Please, God, Don’t Let Amazon Come to My Town

Big news this morning is that Amazon wants a second HQ in North America. I see a lot of people speculating about possible locations and I see a lot of giddy anticipation. 50,000 jobs! Average salary above $100k! Who wouldn’t want that to come to their town?

I don’t.

Having worked for the behemoth and been to Seattle a handful of times, I can tell you one thing. Amazon coming to town is great for Amazon and it’s actually pretty terrible for the people who already live there. Here are a few things to expect:

Instant Gentrification
That much of an artificial jump in the average income for a city will have catastrophic effects on property values. Well, to be fair, it’ll only be catastrophic for the poor who will no longer be able to afford the taxes on their homes if they own them and who will no longer be able to afford rent from landlords who can suddenly quadruple their ask because 50k new workers who can afford it will gladly pay to live close to work.

I rode a lot of taxis in Seattle and one thing I learned is that working class people had to live 1.5 hours away from the city just to afford housing. That amounts to an extra three hours per day away from home and family just to get to and from work. This is an enormous burden to put on the community and family structure of all the invisible people who will clean the offices, cook the food, drive people around, and all the other jobs that will pay far less than $100k.

Crippling Cost of Living
When Amazon gave me the choice to move to Seattle with my current salary or be laid off (‘reduced in force’ was their charming euphemism), I would have had to take a nearly 50% reduction in real pay just to afford the cost of living increase. So, unless you get one of those jobs that pays above $100k, you’re going to suddenly find that having Amazon in town takes a good bit of the zing out of your paycheck.

An Opportunity Mirage
Those 50k jobs are a great press release item and I’m sure a highly effective bait to dupe money-blinded city councils and state legislatures into shelling out huge tax incentives so that billionaires technocrats can be expand their earthly footprints. But, the boost to local employment will likely be much smaller. Amazon will recruit at least nationally, more like globally, and while the tax base will increase which will be good for the state and city books, a huge chunk of those taxpayers will be people who were already well off who just relocated to be well off here instead. Some of this may trickle out as benefits to the working classes because the state and city will have more revenue to work with, but somehow that seems like a thin hope. I would imagine more displacement than mobility and a doubling or tripling down on income inequality.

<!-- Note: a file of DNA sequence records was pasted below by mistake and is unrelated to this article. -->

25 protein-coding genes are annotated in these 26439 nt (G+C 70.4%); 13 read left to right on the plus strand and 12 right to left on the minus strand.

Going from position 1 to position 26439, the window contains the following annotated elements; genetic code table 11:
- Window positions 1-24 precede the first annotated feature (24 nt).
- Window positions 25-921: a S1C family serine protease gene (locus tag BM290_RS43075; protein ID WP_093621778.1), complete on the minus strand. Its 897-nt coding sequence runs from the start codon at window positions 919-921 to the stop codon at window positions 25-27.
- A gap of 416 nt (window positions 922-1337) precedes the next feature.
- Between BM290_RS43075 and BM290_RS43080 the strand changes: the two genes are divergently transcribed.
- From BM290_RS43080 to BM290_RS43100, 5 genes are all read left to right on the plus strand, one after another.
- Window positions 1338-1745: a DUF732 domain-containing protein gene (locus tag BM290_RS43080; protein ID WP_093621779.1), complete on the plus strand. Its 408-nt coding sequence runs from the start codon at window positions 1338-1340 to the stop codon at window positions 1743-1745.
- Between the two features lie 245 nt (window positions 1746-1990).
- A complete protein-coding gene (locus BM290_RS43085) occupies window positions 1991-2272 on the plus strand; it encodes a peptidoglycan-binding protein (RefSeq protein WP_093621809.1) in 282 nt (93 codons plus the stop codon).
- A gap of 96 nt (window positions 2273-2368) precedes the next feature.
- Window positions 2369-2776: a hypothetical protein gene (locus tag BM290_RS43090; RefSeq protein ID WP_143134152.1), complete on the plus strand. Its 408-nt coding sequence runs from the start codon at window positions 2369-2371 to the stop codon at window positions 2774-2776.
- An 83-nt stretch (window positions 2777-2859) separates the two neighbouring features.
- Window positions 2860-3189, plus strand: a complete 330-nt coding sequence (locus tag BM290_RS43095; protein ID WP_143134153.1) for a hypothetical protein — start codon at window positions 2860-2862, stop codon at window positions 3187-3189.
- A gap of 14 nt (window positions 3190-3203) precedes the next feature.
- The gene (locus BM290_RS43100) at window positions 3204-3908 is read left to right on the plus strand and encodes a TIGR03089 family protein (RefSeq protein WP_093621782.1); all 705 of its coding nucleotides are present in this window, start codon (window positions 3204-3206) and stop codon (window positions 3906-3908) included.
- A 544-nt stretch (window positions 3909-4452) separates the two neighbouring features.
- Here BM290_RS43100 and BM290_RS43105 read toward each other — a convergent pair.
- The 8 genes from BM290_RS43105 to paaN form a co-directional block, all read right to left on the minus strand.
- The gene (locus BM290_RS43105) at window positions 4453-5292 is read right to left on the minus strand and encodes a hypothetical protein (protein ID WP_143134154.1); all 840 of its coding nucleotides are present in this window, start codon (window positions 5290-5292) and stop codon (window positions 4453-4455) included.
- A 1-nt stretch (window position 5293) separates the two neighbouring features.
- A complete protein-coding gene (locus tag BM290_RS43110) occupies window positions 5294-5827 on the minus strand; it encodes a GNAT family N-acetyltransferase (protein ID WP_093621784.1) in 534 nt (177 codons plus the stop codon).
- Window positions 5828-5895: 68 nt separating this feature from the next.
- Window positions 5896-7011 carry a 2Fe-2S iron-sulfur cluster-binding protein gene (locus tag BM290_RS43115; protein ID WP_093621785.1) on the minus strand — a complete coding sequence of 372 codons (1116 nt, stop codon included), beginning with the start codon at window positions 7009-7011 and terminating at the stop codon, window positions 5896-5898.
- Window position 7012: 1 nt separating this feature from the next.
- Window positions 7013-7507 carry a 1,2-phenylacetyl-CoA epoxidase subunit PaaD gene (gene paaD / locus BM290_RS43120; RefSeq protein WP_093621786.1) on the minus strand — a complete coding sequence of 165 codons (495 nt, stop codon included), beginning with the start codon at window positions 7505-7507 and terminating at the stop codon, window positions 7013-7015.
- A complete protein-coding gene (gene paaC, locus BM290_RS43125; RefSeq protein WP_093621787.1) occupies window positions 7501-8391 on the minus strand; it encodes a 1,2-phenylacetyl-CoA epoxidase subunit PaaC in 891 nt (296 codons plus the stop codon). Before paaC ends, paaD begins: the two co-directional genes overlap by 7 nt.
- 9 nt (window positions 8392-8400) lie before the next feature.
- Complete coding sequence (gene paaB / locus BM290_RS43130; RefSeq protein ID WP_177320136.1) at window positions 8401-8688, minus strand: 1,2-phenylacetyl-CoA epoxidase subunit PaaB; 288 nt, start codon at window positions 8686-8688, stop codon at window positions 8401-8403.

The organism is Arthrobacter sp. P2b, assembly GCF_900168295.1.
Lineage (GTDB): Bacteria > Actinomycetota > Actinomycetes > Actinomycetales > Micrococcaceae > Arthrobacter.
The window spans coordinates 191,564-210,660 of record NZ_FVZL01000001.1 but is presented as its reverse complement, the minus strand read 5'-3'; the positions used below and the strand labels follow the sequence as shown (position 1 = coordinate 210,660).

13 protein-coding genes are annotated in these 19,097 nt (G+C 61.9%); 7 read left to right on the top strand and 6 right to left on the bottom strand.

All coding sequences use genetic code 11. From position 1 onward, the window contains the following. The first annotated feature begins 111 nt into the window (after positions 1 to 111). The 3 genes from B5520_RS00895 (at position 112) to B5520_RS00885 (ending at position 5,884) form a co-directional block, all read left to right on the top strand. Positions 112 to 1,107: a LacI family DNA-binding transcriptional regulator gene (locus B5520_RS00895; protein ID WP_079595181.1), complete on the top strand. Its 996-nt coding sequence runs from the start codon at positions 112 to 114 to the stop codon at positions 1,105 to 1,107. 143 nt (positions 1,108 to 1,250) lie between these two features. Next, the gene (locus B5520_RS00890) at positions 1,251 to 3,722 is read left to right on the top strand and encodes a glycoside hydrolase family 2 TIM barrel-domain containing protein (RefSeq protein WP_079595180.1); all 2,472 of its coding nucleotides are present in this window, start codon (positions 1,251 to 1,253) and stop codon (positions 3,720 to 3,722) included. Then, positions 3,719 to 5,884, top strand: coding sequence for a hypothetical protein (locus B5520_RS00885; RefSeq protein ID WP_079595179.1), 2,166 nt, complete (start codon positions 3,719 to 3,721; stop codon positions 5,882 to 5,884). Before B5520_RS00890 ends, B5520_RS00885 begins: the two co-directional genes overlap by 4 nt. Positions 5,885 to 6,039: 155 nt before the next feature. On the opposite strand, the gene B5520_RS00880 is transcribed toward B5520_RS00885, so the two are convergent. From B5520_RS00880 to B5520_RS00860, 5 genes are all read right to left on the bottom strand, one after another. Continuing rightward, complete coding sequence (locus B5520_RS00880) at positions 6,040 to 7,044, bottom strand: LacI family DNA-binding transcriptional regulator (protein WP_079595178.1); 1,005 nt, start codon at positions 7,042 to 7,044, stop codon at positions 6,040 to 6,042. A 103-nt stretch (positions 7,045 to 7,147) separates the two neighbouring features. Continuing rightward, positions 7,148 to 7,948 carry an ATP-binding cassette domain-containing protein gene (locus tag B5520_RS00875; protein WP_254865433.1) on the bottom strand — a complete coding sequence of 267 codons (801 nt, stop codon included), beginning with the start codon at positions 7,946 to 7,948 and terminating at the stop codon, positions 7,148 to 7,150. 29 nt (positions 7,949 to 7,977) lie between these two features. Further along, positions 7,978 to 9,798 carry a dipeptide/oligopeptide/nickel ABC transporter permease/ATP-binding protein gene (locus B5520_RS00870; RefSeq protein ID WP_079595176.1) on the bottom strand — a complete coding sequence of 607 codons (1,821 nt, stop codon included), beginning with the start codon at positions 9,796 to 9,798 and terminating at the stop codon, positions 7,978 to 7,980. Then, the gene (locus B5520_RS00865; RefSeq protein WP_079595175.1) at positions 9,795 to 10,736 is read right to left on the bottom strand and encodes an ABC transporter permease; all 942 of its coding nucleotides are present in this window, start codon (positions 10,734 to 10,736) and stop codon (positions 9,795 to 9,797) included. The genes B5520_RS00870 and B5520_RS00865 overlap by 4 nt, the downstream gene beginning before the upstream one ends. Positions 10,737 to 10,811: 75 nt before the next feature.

*      *      *

Those are just a few concerns that have mostly to do with economic quality of life. I can’t even begin to imagine how the political climate will change with that much money and influence riding in, though Google’s recent silencing of dissent does not paint a rosy picture. The entire success of Amazon is built on the spurious foundation of abstraction–abstracting people from their communities and making them ‘human capital’ that simply roams the face of the earth in search of the next job, abstracting the actual human toll of having so much stuff available to buy so cheaply and at such convenience off into the slums and backwaters of the globe where conveniently out-of-sight-out-of-mind people will work for peanuts, abstracting satisfaction from anything satisfying and re-centering it on the mere act of consuming. This is nothing short of the disintegration of what it means to be human.

The tech sector thrives on disruption. They like to call it creative destruction, which is really an appalling contradiction in terms. I wish that people would look beyond the explosive growth in Seattle and the profusion of skyscrapers on literally every street corner–a radical transformation of the aesthetic character of the city to match the grotesque transformation of the economic character–and see that when the thing being destroyed is a community so that a new community can replace it, there is no amount of good done to the ‘winners’ that can compensate for the wrong done to the ‘losers’.

Please, God, please don’t let Amazon come to my town.

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